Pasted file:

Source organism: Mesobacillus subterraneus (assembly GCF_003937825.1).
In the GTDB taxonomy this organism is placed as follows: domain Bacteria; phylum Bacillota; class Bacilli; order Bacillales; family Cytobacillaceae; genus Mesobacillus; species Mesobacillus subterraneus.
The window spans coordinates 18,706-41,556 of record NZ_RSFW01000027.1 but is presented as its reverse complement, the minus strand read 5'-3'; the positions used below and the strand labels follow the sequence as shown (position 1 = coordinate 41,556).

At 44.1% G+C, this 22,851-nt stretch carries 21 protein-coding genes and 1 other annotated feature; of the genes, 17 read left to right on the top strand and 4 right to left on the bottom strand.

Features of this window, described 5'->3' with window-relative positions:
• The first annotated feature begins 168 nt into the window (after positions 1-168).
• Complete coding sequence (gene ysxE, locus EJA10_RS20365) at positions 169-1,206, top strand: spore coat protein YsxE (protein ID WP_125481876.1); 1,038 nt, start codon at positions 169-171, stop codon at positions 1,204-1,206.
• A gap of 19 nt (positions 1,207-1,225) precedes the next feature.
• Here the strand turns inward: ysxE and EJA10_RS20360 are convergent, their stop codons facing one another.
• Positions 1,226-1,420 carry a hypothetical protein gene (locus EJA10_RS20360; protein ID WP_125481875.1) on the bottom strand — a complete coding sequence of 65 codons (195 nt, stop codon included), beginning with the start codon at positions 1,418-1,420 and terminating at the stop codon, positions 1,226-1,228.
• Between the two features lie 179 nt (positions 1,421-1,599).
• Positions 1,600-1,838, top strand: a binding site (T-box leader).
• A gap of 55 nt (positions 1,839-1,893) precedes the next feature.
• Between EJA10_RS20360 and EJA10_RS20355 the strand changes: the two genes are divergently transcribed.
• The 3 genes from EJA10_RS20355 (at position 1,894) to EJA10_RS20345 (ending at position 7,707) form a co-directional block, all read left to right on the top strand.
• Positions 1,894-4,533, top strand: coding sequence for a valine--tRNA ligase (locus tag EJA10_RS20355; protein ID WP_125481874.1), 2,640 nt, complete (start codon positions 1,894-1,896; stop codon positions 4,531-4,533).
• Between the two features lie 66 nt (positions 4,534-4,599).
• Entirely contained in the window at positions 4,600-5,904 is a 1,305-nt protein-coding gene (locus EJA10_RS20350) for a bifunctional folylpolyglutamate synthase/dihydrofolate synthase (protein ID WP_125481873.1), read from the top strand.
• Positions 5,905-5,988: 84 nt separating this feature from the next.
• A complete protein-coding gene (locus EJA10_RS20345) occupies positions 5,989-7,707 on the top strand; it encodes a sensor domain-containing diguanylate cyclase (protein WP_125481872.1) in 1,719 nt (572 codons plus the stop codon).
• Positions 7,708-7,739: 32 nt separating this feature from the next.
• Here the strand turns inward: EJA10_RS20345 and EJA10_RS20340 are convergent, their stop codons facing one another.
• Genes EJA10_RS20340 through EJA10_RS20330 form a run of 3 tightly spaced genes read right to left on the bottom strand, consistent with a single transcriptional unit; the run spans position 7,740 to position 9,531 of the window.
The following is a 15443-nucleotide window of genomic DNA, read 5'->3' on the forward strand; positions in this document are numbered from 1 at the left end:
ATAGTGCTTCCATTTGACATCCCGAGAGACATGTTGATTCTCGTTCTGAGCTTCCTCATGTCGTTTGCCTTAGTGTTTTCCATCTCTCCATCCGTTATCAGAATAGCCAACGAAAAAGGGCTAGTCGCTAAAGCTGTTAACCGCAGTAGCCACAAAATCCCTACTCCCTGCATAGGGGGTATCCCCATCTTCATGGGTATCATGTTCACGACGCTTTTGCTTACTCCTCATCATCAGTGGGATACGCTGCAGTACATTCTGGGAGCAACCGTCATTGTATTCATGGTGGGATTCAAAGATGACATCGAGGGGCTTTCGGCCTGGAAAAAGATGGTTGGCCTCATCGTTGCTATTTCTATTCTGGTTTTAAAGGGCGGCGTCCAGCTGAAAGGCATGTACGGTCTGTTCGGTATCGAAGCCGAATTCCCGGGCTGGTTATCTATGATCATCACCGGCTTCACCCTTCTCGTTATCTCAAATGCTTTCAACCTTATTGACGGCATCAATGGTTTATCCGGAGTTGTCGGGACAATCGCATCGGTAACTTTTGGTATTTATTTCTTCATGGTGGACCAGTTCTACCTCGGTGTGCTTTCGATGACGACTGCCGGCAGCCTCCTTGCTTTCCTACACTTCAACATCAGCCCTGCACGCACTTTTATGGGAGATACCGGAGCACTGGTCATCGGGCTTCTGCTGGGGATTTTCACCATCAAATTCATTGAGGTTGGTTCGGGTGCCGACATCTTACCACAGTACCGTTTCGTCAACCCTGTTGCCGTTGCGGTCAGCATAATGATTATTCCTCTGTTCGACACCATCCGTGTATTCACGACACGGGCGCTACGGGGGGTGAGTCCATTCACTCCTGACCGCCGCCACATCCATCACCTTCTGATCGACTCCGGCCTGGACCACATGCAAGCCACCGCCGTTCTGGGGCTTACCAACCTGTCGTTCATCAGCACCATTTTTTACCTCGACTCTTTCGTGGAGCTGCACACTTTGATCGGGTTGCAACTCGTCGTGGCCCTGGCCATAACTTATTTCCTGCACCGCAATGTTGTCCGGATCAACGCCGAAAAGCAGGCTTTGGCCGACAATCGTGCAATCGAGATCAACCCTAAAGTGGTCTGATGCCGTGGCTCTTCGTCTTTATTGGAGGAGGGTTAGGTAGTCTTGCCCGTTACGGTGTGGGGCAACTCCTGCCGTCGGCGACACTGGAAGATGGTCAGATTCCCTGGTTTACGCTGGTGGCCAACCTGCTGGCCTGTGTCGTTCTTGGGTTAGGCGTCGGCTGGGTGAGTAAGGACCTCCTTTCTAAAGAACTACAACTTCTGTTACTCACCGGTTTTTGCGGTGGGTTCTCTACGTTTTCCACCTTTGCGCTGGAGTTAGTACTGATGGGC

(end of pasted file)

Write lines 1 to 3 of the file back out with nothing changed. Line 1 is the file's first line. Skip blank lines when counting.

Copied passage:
Source organism: Mesobacillus subterraneus (assembly GCF_003937825.1).
In the GTDB taxonomy this organism is placed as follows: domain Bacteria; phylum Bacillota; class Bacilli; order Bacillales; family Cytobacillaceae; genus Mesobacillus; species Mesobacillus subterraneus.
The window spans coordinates 18,706-41,556 of record NZ_RSFW01000027.1 but is presented as its reverse complement, the minus strand read 5'-3'; the positions used below and the strand labels follow the sequence as shown (position 1 = coordinate 41,556).